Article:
I actually suggested that the teams collaborate to build a big raft and bring back all the widgets together. That idea went down like a lead balloon. Having been outed as a naive hippy pacifist, my team sidelined me for the rest of their war planning. Our plan was to quickly build a raft and tie a rope to it. One person would then paddle across the other side and put a widget on the raft and stay on the other side while the team pulled the raft back. This would then be repeated, but the second person would come back with the raft on the return journey. The other team had basically the same plan.
Our raft was completed first. Hastily built from barrels, some wooden planks and rope – it didn’t look very stable. Sure enough, the first team member who tried to row it got a couple of stokes before toppling over. The raft was quickly pulled back, but the paddle was left floating in the lake. With one team member “dead” another rower had to be found. I swear all my team mates swivelled to look at me simultaneously. As I didn’t have a paddle, I had to use my hands to move the raft (the facilitator ruled that was ok). To improve stability I got myself as close to the water as possible, basically laying down on the raft. I then flapped my hands in the water from the wrists only (no arm movement) to propel myself to the paddle. Even in this position the raft felt very wobbly. One positive was the other team slowed down a bit as they laughed at my “duckling” impression.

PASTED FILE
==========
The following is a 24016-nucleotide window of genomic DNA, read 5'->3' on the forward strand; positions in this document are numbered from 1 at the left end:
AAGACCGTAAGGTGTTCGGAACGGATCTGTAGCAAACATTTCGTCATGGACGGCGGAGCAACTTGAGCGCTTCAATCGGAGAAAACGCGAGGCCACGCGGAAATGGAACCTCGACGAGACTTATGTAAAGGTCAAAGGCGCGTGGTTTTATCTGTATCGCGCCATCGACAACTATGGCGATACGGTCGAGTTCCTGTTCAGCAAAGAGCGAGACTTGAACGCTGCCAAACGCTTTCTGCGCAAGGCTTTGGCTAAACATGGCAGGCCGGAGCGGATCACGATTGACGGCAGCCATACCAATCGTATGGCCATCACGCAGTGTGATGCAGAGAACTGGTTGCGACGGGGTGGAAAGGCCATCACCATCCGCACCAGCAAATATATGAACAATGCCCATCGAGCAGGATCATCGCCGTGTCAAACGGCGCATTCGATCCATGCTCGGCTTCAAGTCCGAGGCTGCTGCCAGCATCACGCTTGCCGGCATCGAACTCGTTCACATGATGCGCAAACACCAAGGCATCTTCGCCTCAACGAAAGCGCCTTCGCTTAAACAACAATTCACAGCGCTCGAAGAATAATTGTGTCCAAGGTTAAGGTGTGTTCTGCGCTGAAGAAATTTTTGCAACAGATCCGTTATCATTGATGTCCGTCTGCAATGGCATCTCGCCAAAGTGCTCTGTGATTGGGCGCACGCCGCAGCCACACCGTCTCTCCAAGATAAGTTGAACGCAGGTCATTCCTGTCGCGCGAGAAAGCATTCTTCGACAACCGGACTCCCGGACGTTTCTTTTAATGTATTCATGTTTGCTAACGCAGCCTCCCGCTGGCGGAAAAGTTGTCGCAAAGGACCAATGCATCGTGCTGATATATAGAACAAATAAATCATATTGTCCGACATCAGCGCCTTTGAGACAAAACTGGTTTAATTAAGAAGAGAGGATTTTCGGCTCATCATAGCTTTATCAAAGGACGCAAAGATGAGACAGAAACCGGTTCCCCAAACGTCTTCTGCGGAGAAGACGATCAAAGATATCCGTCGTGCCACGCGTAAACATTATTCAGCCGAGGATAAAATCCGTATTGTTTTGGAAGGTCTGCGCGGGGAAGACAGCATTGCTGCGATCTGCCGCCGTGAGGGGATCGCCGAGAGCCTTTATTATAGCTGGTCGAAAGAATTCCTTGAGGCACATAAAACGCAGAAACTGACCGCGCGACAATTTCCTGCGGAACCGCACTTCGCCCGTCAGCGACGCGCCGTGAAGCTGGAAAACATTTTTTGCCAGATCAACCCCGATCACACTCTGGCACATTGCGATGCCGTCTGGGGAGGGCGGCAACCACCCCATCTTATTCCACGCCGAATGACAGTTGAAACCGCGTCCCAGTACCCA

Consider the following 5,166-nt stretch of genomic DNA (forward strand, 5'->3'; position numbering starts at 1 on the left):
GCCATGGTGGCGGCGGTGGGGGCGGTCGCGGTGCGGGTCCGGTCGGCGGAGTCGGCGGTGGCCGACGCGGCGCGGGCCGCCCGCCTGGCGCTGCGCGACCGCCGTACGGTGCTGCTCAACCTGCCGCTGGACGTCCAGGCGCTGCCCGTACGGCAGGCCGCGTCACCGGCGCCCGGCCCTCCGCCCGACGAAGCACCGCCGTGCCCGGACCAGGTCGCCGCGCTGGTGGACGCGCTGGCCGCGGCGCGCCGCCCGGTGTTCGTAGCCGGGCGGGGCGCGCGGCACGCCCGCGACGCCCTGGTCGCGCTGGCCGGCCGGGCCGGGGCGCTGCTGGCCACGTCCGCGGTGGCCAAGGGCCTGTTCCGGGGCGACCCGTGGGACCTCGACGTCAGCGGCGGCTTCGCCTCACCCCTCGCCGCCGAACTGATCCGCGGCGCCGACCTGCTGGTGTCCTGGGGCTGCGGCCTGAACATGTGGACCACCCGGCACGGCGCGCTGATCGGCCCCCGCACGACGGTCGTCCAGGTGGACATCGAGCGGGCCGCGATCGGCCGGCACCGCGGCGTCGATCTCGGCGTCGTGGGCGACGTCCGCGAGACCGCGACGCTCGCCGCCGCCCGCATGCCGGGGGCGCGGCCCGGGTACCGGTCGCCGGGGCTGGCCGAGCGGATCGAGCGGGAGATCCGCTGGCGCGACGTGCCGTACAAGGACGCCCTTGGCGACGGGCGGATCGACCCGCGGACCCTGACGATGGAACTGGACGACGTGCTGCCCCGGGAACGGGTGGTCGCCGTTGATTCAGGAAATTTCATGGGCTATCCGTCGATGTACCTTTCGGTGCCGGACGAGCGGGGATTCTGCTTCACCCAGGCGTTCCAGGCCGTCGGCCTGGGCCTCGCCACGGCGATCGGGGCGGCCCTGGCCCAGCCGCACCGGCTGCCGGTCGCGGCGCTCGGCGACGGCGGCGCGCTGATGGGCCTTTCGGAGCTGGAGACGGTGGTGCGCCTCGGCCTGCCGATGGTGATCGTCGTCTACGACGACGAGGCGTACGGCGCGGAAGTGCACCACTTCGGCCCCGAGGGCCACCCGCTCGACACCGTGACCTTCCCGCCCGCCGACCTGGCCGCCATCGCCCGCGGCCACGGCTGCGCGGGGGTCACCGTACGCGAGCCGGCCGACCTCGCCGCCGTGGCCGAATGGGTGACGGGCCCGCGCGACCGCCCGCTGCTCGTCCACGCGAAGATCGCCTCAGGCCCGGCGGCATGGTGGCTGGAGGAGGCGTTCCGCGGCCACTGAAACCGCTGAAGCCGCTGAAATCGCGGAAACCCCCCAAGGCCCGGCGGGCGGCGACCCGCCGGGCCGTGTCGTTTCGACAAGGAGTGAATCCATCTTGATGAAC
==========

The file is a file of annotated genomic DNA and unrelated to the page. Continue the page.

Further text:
After was seemed like ages, I reached the paddle and then crossed to the other side about the same time the other team launched their much more stable raft. From that point on I was largely an observer of the action. The other team soon followed us to the other side. We had a head start, but they were gaining fast due to a better raft. After a few back and forth journeys, the teams had an equal number of widgets. It was down to the last one. I think we just had it (the other team lost one after it got wet). As our raft started its return journey, both teams clustered on the far shore. Our team to shepherd the widget to where it would be scored. The other team to see if they could steal it.
As the raft arrived a scrum developed. Or at least that is how it appeared from my side of the lake. There were a half dozen people heatedly wrestling and a few more on the edges throwing buckets of water (which were ignored). The rules were forgotten and the widget didn’t survive (it was made of paper and soon crushed). Eventually it all calmed down and embarrassment ensued. The task was declared a draw and the other team won, although there wasn’t much celebration. A grand melee over paper widgets is not a good look in front of the General Manager.
When we got back to the office we all spent nearly a day filling in health and safety reports. Many violation of the rules were detailed. There were numerous bruises, a bad case of rope burn and a few dunkings in the lake. It must have made for strange reading for those not present (“so your work colleague tackled you to the ground, got you in an arm lock and then stole a piece of paper from you”). Luckily, there was video of the whole thing! There was much merriment from the non-participating colleagues at an office showing. There wasn’t a Rambo course held the next year.